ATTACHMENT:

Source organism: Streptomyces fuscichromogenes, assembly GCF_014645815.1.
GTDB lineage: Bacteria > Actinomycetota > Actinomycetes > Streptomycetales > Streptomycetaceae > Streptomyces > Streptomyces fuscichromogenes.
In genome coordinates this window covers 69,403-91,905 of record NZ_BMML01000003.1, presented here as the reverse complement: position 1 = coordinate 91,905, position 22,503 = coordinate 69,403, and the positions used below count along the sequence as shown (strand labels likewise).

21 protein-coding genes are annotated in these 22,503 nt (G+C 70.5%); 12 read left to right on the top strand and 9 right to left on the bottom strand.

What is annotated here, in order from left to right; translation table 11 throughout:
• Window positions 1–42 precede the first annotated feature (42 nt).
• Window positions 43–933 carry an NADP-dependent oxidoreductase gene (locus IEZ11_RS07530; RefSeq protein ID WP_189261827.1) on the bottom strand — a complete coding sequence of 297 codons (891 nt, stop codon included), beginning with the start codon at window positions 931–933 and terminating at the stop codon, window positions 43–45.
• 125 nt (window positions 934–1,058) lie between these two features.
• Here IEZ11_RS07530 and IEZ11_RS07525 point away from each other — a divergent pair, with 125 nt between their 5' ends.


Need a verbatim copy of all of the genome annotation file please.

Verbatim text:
Source organism: Streptomyces fuscichromogenes, assembly GCF_014645815.1.
GTDB lineage: Bacteria > Actinomycetota > Actinomycetes > Streptomycetales > Streptomycetaceae > Streptomyces > Streptomyces fuscichromogenes.
In genome coordinates this window covers 69,403-91,905 of record NZ_BMML01000003.1, presented here as the reverse complement: position 1 = coordinate 91,905, position 22,503 = coordinate 69,403, and the positions used below count along the sequence as shown (strand labels likewise).

21 protein-coding genes are annotated in these 22,503 nt (G+C 70.5%); 12 read left to right on the top strand and 9 right to left on the bottom strand.

What is annotated here, in order from left to right; translation table 11 throughout:
• Window positions 1–42 precede the first annotated feature (42 nt).
• Window positions 43–933 carry an NADP-dependent oxidoreductase gene (locus IEZ11_RS07530; RefSeq protein ID WP_189261827.1) on the bottom strand — a complete coding sequence of 297 codons (891 nt, stop codon included), beginning with the start codon at window positions 931–933 and terminating at the stop codon, window positions 43–45.
• 125 nt (window positions 934–1,058) lie between these two features.
• Here IEZ11_RS07530 and IEZ11_RS07525 point away from each other — a divergent pair, with 125 nt between their 5' ends.